Purpose: To retrospectively evaluate the diagnostic performance of multiparametric endorectal magnetic resonance (MR) imaging, including T2-weighted, diffusion-weighted (DW), and dynamic contrast material-enhanced (DCE) MR techniques, for the diagnosis of seminal vesicle invasion (SVI) and to determine the incremental value of DW MR and DCE MR images.
Materials and methods: This retrospective HIPAA-compliant study was approved by the institutional review board, with a waiver of informed consent. The study included 131 patients (mean age, 68 years; range, 43-75 years) who underwent endorectal MR imaging before radical prostatectomy between January 2007 and April 2010. Two radiologists (A: experienced, B: less experienced) estimated the likelihood of SVI by using a five-point ordinal scale in three image-viewing settings: T2-weighted images alone; T2-weighted and DW MR images; and T2-weighted, DW MR, and DCE MR images. Sensitivity, specificity, positive predictive value, negative predictive value, and area under the receiver operating characteristic curve (AUC) were calculated. Confidence intervals estimated with bootstrapping and the McNemar test or Fisher exact test were used to compare sensitivity, specificity, positive predictive value, and negative predictive value.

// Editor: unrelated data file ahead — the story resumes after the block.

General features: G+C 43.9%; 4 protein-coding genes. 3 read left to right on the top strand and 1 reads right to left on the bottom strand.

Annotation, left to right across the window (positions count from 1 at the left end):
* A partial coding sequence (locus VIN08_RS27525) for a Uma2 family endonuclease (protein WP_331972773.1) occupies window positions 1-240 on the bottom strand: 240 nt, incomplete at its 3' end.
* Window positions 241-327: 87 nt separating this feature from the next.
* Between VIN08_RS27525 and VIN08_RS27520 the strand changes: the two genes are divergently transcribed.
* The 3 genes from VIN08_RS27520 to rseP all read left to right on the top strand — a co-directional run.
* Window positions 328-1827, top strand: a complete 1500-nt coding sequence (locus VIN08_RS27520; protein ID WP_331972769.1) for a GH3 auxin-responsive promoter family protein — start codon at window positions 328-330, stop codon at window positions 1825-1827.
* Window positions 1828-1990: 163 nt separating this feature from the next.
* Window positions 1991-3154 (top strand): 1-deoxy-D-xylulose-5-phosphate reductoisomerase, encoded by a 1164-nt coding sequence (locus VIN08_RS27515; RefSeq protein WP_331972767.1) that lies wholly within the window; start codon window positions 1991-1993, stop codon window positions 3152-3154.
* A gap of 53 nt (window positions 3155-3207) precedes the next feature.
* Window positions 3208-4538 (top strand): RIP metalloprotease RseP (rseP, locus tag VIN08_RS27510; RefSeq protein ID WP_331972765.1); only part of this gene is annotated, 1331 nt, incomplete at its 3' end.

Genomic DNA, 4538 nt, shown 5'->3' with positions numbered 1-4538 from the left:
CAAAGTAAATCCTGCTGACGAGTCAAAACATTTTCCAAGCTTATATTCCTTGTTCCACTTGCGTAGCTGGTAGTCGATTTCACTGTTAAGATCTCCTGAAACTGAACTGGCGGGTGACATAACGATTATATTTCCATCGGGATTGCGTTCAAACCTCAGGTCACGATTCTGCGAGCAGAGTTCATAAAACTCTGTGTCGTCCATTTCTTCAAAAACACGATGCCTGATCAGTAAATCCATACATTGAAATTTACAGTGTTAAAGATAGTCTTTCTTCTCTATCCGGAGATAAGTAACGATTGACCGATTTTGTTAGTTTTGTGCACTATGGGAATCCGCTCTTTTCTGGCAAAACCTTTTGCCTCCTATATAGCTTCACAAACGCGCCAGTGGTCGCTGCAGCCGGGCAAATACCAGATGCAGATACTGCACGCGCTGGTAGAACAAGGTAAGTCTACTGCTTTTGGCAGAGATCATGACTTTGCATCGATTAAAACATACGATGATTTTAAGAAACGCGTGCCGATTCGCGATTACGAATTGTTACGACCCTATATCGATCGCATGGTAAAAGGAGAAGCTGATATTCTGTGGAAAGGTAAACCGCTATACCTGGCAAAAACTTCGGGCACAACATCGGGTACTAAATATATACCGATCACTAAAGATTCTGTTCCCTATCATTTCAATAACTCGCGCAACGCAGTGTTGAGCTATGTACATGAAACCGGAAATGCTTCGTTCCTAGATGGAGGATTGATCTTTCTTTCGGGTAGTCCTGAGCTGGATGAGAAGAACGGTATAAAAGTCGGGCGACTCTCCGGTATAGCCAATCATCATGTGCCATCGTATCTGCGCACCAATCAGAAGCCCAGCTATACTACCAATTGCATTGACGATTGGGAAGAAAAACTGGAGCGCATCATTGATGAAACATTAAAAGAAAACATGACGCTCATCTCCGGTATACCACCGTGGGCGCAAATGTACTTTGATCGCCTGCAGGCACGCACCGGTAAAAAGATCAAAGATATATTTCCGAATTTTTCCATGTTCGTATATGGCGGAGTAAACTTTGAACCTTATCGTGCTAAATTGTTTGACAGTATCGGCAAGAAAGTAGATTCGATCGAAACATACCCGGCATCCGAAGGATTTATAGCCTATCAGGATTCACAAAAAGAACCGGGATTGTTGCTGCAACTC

Results: Of the 131 patients, 23 (17.6%) had SVI identified after surgery. Review of T2-weighted MR images alone resulted in high specificity (93.1% and 93.6%, for radiologists A and B, respectively) and high negative predictive value (94.8% and 94.0%) but moderate sensitivity (59% and 52%) and positive predictive value (52% and 50%). Review of T2-weighted and DW MR images significantly improved specificity (96.6% [P = .02] and 98.3% [P = .003]) and positive predictive value (70% [P < .05] and 79% [P < .05]) without significantly improving AUC. Additional review of DCE MR images did not yield further incremental improvement.
Conclusion: Additional review of DW MR images improves specificity and positive predictive value in SVI detection compared with reviewing T2-weighted images alone. Addition of DCE MR images to this combination, however, does not provide incremental value for diagnosis of SVI.